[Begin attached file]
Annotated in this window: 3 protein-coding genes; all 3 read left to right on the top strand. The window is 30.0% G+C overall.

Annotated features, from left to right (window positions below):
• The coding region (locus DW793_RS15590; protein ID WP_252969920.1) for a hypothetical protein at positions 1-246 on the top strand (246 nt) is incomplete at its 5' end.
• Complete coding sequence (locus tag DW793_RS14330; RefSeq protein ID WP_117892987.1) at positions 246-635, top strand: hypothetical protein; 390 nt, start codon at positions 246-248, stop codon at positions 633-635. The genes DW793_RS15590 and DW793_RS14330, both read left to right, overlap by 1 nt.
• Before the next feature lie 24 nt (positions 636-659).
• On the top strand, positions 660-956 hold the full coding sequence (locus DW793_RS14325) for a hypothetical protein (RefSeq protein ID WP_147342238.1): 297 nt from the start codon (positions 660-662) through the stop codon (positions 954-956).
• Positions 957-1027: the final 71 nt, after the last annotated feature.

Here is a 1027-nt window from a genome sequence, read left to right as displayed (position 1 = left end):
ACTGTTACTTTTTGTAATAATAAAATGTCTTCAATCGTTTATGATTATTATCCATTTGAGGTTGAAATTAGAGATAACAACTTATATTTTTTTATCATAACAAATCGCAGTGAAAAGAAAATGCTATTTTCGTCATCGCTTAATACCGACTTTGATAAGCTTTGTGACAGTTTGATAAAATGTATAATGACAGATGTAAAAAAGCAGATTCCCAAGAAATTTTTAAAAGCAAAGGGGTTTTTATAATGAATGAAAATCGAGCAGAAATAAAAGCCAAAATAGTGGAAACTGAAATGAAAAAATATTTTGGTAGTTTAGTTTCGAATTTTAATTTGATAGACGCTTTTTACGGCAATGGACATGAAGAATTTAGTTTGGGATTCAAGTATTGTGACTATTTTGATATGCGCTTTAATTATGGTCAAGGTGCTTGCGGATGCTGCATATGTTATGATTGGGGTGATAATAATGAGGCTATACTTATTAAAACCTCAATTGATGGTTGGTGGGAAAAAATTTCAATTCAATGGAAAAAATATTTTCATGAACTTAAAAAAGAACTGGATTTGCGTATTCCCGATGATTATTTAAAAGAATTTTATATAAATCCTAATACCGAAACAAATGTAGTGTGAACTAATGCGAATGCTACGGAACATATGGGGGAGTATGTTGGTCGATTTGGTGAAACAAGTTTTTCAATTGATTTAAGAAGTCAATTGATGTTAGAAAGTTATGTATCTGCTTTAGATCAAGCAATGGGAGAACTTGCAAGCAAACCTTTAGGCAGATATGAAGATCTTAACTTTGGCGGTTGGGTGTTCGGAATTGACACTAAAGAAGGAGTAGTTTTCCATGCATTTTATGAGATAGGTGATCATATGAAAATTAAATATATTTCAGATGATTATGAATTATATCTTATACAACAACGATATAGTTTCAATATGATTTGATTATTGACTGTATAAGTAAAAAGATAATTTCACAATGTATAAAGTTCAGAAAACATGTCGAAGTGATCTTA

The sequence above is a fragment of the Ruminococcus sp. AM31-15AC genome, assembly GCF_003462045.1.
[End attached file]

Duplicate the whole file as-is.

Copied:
Annotated in this window: 3 protein-coding genes; all 3 read left to right on the top strand. The window is 30.0% G+C overall.

Annotated features, from left to right (window positions below):
• The coding region (locus DW793_RS15590; protein ID WP_252969920.1) for a hypothetical protein at positions 1-246 on the top strand (246 nt) is incomplete at its 5' end.
• Complete coding sequence (locus tag DW793_RS14330; RefSeq protein ID WP_117892987.1) at positions 246-635, top strand: hypothetical protein; 390 nt, start codon at positions 246-248, stop codon at positions 633-635. The genes DW793_RS15590 and DW793_RS14330, both read left to right, overlap by 1 nt.
• Before the next feature lie 24 nt (positions 636-659).
• On the top strand, positions 660-956 hold the full coding sequence (locus DW793_RS14325) for a hypothetical protein (RefSeq protein ID WP_147342238.1): 297 nt from the start codon (positions 660-662) through the stop codon (positions 954-956).
• Positions 957-1027: the final 71 nt, after the last annotated feature.

Here is a 1027-nt window from a genome sequence, read left to right as displayed (position 1 = left end):
ACTGTTACTTTTTGTAATAATAAAATGTCTTCAATCGTTTATGATTATTATCCATTTGAGGTTGAAATTAGAGATAACAACTTATATTTTTTTATCATAACAAATCGCAGTGAAAAGAAAATGCTATTTTCGTCATCGCTTAATACCGACTTTGATAAGCTTTGTGACAGTTTGATAAAATGTATAATGACAGATGTAAAAAAGCAGATTCCCAAGAAATTTTTAAAAGCAAAGGGGTTTTTATAATGAATGAAAATCGAGCAGAAATAAAAGCCAAAATAGTGGAAACTGAAATGAAAAAATATTTTGGTAGTTTAGTTTCGAATTTTAATTTGATAGACGCTTTTTACGGCAATGGACATGAAGAATTTAGTTTGGGATTCAAGTATTGTGACTATTTTGATATGCGCTTTAATTATGGTCAAGGTGCTTGCGGATGCTGCATATGTTATGATTGGGGTGATAATAATGAGGCTATACTTATTAAAACCTCAATTGATGGTTGGTGGGAAAAAATTTCAATTCAATGGAAAAAATATTTTCATGAACTTAAAAAAGAACTGGATTTGCGTATTCCCGATGATTATTTAAAAGAATTTTATATAAATCCTAATACCGAAACAAATGTAGTGTGAACTAATGCGAATGCTACGGAACATATGGGGGAGTATGTTGGTCGATTTGGTGAAACAAGTTTTTCAATTGATTTAAGAAGTCAATTGATGTTAGAAAGTTATGTATCTGCTTTAGATCAAGCAATGGGAGAACTTGCAAGCAAACCTTTAGGCAGATATGAAGATCTTAACTTTGGCGGTTGGGTGTTCGGAATTGACACTAAAGAAGGAGTAGTTTTCCATGCATTTTATGAGATAGGTGATCATATGAAAATTAAATATATTTCAGATGATTATGAATTATATCTTATACAACAACGATATAGTTTCAATATGATTTGATTATTGACTGTATAAGTAAAAAGATAATTTCACAATGTATAAAGTTCAGAAAACATGTCGAAGTGATCTTA

The sequence above is a fragment of the Ruminococcus sp. AM31-15AC genome, assembly GCF_003462045.1.